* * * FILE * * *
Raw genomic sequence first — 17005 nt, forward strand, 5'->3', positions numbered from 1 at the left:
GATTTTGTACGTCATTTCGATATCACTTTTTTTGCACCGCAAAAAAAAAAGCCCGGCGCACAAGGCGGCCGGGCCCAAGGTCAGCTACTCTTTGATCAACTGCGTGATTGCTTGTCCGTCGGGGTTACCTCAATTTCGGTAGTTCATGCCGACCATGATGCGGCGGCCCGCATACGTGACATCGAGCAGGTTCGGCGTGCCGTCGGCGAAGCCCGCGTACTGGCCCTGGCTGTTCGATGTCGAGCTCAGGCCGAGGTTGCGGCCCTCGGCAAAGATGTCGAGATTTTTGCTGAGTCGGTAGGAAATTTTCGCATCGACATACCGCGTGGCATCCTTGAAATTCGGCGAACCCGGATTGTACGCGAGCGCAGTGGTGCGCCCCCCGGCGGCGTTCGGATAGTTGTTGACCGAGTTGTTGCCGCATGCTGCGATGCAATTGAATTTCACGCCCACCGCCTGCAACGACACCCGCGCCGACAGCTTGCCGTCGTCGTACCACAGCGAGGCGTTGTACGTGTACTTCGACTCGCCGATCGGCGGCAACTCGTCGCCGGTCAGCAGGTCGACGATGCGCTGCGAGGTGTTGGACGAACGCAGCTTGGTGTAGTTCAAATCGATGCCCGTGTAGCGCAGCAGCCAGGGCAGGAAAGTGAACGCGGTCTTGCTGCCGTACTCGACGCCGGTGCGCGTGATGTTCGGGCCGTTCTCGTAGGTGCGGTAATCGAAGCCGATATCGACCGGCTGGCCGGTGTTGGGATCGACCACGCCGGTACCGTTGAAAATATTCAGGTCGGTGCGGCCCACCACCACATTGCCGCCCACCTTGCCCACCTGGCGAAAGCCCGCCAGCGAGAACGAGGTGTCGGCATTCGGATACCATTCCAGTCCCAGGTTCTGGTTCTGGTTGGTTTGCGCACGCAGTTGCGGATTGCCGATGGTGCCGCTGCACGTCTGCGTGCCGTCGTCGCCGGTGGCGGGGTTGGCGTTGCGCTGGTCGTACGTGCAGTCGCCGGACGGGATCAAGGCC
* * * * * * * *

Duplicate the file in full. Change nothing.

Raw genomic sequence first — 17005 nt, forward strand, 5'->3', positions numbered from 1 at the left:
GATTTTGTACGTCATTTCGATATCACTTTTTTTGCACCGCAAAAAAAAAAGCCCGGCGCACAAGGCGGCCGGGCCCAAGGTCAGCTACTCTTTGATCAACTGCGTGATTGCTTGTCCGTCGGGGTTACCTCAATTTCGGTAGTTCATGCCGACCATGATGCGGCGGCCCGCATACGTGACATCGAGCAGGTTCGGCGTGCCGTCGGCGAAGCCCGCGTACTGGCCCTGGCTGTTCGATGTCGAGCTCAGGCCGAGGTTGCGGCCCTCGGCAAAGATGTCGAGATTTTTGCTGAGTCGGTAGGAAATTTTCGCATCGACATACCGCGTGGCATCCTTGAAATTCGGCGAACCCGGATTGTACGCGAGCGCAGTGGTGCGCCCCCCGGCGGCGTTCGGATAGTTGTTGACCGAGTTGTTGCCGCATGCTGCGATGCAATTGAATTTCACGCCCACCGCCTGCAACGACACCCGCGCCGACAGCTTGCCGTCGTCGTACCACAGCGAGGCGTTGTACGTGTACTTCGACTCGCCGATCGGCGGCAACTCGTCGCCGGTCAGCAGGTCGACGATGCGCTGCGAGGTGTTGGACGAACGCAGCTTGGTGTAGTTCAAATCGATGCCCGTGTAGCGCAGCAGCCAGGGCAGGAAAGTGAACGCGGTCTTGCTGCCGTACTCGACGCCGGTGCGCGTGATGTTCGGGCCGTTCTCGTAGGTGCGGTAATCGAAGCCGATATCGACCGGCTGGCCGGTGTTGGGATCGACCACGCCGGTACCGTTGAAAATATTCAGGTCGGTGCGGCCCACCACCACATTGCCGCCCACCTTGCCCACCTGGCGAAAGCCCGCCAGCGAGAACGAGGTGTCGGCATTCGGATACCATTCCAGTCCCAGGTTCTGGTTCTGGTTGGTTTGCGCACGCAGTTGCGGATTGCCGATGGTGCCGCTGCACGTCTGCGTGCCGTCGTCGCCGGTGGCGGGGTTGGCGTTGCGCTGGTCGTACGTGCAGTCGCCGGACGGGATCAAGGCC